Causes And Treatments For Vertigo
Most people tend to think of vertigo as a condition that only people of advanced age suffer from, but such is not the case at all. Young people can also suffer from this life-altering, persistent dizziness that makes it seem like the world is spinning round and round all the time.
Often, this sensation is accompanied by the feeling of fullness in the ear, hearing loss, nausea, vomiting and tinnitus; however, the manifestation of these other symptoms is due to the specific cause of the condition.
Main Causes of Vertigo
There are three main causes of vertigo: BPPV, Ménière’s disease, and vestibular neuritis.
- BPPV or benign paroxysmal positional vertigo (BPPV), which more women than men suffer from, is believed to be the result of a “disturbance in the otoliths. Otoliths are structures in the inner ear that pull on sensory hair cells during movement and stimulate the vestibular nerve to send positional information to the brain. When they get disturbed, the usual movement of the endolymph fluid continues after head movement has stopped, thus creating that awful dizzy spell. BPPV can happen after sustaining a head injury, going through ear surgery, and when there’s been decreased blood flow in a particular area of the brain.
- Ménière’s disease is another cause of vertigo and this condition arises due to an inflammation preceded by a bacterial or viral infection, and as a result of an immunity or metabolic disorder.
- Vestibular neuritis is believed to be due to inflammation of the vestibular nerve, and it can be a paroxysmal, single attack of vertigo, a series of attacks, or a persistent condition that diminishes over three to six weeks.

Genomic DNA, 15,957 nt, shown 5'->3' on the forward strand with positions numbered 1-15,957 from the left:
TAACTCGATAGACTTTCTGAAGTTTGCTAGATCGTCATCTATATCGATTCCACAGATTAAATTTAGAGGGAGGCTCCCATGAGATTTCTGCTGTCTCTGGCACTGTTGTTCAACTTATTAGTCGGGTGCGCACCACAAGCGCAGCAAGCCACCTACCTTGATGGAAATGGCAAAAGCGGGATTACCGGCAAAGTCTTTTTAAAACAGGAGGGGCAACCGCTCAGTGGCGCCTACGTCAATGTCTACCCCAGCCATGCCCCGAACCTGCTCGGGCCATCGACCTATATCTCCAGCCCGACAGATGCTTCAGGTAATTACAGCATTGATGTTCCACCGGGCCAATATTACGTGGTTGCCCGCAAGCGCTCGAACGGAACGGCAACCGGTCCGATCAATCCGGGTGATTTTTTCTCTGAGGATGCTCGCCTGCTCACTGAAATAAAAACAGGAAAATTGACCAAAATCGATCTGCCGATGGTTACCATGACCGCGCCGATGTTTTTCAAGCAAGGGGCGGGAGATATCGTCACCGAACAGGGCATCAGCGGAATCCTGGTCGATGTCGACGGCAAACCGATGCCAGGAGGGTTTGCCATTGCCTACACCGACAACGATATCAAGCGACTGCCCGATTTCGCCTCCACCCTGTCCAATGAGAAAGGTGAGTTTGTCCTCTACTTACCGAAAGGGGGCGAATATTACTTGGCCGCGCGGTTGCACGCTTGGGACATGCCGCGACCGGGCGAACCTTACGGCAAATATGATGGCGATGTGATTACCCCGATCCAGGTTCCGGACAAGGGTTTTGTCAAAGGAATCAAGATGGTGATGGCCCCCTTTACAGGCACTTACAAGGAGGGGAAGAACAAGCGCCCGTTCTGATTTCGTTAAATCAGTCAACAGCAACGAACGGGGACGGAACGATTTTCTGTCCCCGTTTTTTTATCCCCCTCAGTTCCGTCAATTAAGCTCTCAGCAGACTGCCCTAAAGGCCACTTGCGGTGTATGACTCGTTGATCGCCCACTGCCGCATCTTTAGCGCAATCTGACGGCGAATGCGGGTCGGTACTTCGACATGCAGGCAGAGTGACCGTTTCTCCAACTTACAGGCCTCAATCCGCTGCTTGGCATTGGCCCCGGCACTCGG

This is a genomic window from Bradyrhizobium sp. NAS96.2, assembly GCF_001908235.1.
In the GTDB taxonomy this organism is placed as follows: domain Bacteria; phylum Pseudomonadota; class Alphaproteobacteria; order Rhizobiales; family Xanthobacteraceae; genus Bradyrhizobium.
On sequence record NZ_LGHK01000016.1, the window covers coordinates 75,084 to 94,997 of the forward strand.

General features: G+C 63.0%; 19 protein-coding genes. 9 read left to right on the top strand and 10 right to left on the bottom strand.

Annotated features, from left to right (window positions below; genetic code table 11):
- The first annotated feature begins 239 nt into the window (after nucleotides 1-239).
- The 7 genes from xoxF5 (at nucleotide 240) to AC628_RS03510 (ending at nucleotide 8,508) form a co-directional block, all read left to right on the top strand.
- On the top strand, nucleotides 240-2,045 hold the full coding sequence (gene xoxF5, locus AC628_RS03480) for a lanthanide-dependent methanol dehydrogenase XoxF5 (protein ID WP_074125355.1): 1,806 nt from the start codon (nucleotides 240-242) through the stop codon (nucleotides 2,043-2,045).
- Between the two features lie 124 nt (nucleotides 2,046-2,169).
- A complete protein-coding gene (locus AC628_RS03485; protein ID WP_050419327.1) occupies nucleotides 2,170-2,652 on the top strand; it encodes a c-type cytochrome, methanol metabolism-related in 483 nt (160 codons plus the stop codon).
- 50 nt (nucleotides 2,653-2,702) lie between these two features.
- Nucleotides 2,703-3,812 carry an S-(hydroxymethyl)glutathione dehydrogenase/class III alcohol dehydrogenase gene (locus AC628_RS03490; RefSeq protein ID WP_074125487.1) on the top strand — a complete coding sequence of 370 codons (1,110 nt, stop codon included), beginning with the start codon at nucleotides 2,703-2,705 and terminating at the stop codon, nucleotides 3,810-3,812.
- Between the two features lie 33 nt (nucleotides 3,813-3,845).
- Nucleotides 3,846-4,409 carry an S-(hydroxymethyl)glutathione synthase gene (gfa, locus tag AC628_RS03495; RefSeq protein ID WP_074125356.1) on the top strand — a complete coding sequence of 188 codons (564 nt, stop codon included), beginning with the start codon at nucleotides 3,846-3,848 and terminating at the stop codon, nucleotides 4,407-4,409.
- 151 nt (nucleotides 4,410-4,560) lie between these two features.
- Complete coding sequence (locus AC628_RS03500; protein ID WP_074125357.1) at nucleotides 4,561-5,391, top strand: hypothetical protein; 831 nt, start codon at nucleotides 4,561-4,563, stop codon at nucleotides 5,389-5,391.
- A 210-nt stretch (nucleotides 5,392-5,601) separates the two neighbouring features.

Now when it comes to treatments, there are several to choose from. At times, they are combined to yield the best results but some are particularly effective on their own. Among the treatments recommended for vertigo, the following are some of the most familiar and deemed most effective:
- Epley manoeuvre is the cure for BPPV and it was created and developed by Dr. John M. Epley. It’s very effective, though it may need repeating for some patients. What happens when this manoeuvre is carried out is that calculated head movements (performed by the doctor or another trained professional) loosen and disperse the particles blamed for stimulating balance receptors and vertigo. Quite similar to Epley is the Semont manoeuvre.
- Brandt-Daroff exercises help the body get used to the confusing signals causing the vertigo. They are effective in reducing the discomfort of BPPV vertigo but not as effective as the Epley or Semont manoeuvre.
- Vestibular rehabilitation therapy (VRT) for Ménière’s disease and vestibular neuritis. This is an exercise-based treatment for inner ear deficits by promoting central nervous system compensation. Ménière’s disease cannot be cured, though, but VRT can definitely make life more manageable. Meanwhile, the symptoms of vestibular neuronitis go away on their own, but with VRT, recovery can become a much quicker process.